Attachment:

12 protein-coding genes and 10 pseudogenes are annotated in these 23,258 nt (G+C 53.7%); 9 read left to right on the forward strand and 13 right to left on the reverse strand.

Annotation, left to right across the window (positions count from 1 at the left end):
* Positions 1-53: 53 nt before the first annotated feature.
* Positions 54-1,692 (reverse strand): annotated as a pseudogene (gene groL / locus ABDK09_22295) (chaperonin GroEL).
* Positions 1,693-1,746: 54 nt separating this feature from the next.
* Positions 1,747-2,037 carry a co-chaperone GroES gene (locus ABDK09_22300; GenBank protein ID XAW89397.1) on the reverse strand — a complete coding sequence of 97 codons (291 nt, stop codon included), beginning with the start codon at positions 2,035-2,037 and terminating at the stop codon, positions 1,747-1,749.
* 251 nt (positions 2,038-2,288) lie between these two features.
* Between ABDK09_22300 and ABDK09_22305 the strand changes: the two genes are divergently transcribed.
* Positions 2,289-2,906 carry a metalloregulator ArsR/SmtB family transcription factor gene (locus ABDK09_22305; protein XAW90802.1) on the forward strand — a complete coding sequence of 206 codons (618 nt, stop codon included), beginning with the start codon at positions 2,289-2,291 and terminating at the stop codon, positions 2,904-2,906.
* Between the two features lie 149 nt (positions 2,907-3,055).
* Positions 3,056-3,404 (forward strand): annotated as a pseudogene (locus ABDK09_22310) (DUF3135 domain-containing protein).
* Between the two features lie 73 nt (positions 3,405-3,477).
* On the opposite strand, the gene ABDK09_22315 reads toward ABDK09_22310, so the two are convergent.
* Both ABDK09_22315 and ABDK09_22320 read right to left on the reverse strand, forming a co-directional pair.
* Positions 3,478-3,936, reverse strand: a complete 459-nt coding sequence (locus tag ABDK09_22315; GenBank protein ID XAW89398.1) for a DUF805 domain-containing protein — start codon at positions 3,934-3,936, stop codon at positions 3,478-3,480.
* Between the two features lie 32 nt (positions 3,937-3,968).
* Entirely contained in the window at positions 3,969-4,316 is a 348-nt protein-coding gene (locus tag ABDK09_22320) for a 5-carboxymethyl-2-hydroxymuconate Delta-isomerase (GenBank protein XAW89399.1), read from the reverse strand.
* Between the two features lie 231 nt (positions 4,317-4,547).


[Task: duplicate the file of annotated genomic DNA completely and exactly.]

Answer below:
12 protein-coding genes and 10 pseudogenes are annotated in these 23,258 nt (G+C 53.7%); 9 read left to right on the forward strand and 13 right to left on the reverse strand.

Annotation, left to right across the window (positions count from 1 at the left end):
* Positions 1-53: 53 nt before the first annotated feature.
* Positions 54-1,692 (reverse strand): annotated as a pseudogene (gene groL / locus ABDK09_22295) (chaperonin GroEL).
* Positions 1,693-1,746: 54 nt separating this feature from the next.
* Positions 1,747-2,037 carry a co-chaperone GroES gene (locus ABDK09_22300; GenBank protein ID XAW89397.1) on the reverse strand — a complete coding sequence of 97 codons (291 nt, stop codon included), beginning with the start codon at positions 2,035-2,037 and terminating at the stop codon, positions 1,747-1,749.
* 251 nt (positions 2,038-2,288) lie between these two features.
* Between ABDK09_22300 and ABDK09_22305 the strand changes: the two genes are divergently transcribed.
* Positions 2,289-2,906 carry a metalloregulator ArsR/SmtB family transcription factor gene (locus ABDK09_22305; protein XAW90802.1) on the forward strand — a complete coding sequence of 206 codons (618 nt, stop codon included), beginning with the start codon at positions 2,289-2,291 and terminating at the stop codon, positions 2,904-2,906.
* Between the two features lie 149 nt (positions 2,907-3,055).
* Positions 3,056-3,404 (forward strand): annotated as a pseudogene (locus ABDK09_22310) (DUF3135 domain-containing protein).
* Between the two features lie 73 nt (positions 3,405-3,477).
* On the opposite strand, the gene ABDK09_22315 reads toward ABDK09_22310, so the two are convergent.
* Both ABDK09_22315 and ABDK09_22320 read right to left on the reverse strand, forming a co-directional pair.
* Positions 3,478-3,936, reverse strand: a complete 459-nt coding sequence (locus tag ABDK09_22315; GenBank protein ID XAW89398.1) for a DUF805 domain-containing protein — start codon at positions 3,934-3,936, stop codon at positions 3,478-3,480.
* Between the two features lie 32 nt (positions 3,937-3,968).
* Entirely contained in the window at positions 3,969-4,316 is a 348-nt protein-coding gene (locus tag ABDK09_22320) for a 5-carboxymethyl-2-hydroxymuconate Delta-isomerase (GenBank protein XAW89399.1), read from the reverse strand.
* Between the two features lie 231 nt (positions 4,317-4,547).